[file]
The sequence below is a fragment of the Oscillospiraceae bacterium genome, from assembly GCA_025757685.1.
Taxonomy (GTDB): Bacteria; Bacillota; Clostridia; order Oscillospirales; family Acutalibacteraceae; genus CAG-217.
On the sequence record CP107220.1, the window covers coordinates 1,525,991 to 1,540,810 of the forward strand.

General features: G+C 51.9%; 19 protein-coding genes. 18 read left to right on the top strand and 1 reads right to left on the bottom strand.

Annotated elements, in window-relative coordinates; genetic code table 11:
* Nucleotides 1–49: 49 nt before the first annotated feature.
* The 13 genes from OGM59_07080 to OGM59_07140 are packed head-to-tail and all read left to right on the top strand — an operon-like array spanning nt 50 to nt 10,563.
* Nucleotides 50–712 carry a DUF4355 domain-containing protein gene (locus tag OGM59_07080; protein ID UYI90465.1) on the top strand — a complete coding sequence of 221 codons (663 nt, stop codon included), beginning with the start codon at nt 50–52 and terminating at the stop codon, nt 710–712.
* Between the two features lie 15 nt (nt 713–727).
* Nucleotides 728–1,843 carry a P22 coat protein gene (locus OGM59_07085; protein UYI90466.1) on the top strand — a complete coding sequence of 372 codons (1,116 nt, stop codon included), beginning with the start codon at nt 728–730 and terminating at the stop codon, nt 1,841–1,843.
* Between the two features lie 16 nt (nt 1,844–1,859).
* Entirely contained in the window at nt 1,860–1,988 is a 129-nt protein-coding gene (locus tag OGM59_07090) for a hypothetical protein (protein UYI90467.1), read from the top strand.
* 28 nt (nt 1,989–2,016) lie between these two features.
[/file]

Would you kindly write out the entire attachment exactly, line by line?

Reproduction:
The sequence below is a fragment of the Oscillospiraceae bacterium genome, from assembly GCA_025757685.1.
Taxonomy (GTDB): Bacteria; Bacillota; Clostridia; order Oscillospirales; family Acutalibacteraceae; genus CAG-217.
On the sequence record CP107220.1, the window covers coordinates 1,525,991 to 1,540,810 of the forward strand.

General features: G+C 51.9%; 19 protein-coding genes. 18 read left to right on the top strand and 1 reads right to left on the bottom strand.

Annotated elements, in window-relative coordinates; genetic code table 11:
* Nucleotides 1–49: 49 nt before the first annotated feature.
* The 13 genes from OGM59_07080 to OGM59_07140 are packed head-to-tail and all read left to right on the top strand — an operon-like array spanning nt 50 to nt 10,563.
* Nucleotides 50–712 carry a DUF4355 domain-containing protein gene (locus tag OGM59_07080; protein ID UYI90465.1) on the top strand — a complete coding sequence of 221 codons (663 nt, stop codon included), beginning with the start codon at nt 50–52 and terminating at the stop codon, nt 710–712.
* Between the two features lie 15 nt (nt 713–727).
* Nucleotides 728–1,843 carry a P22 coat protein gene (locus OGM59_07085; protein UYI90466.1) on the top strand — a complete coding sequence of 372 codons (1,116 nt, stop codon included), beginning with the start codon at nt 728–730 and terminating at the stop codon, nt 1,841–1,843.
* Between the two features lie 16 nt (nt 1,844–1,859).
* Entirely contained in the window at nt 1,860–1,988 is a 129-nt protein-coding gene (locus tag OGM59_07090) for a hypothetical protein (protein UYI90467.1), read from the top strand.
* 28 nt (nt 1,989–2,016) lie between these two features.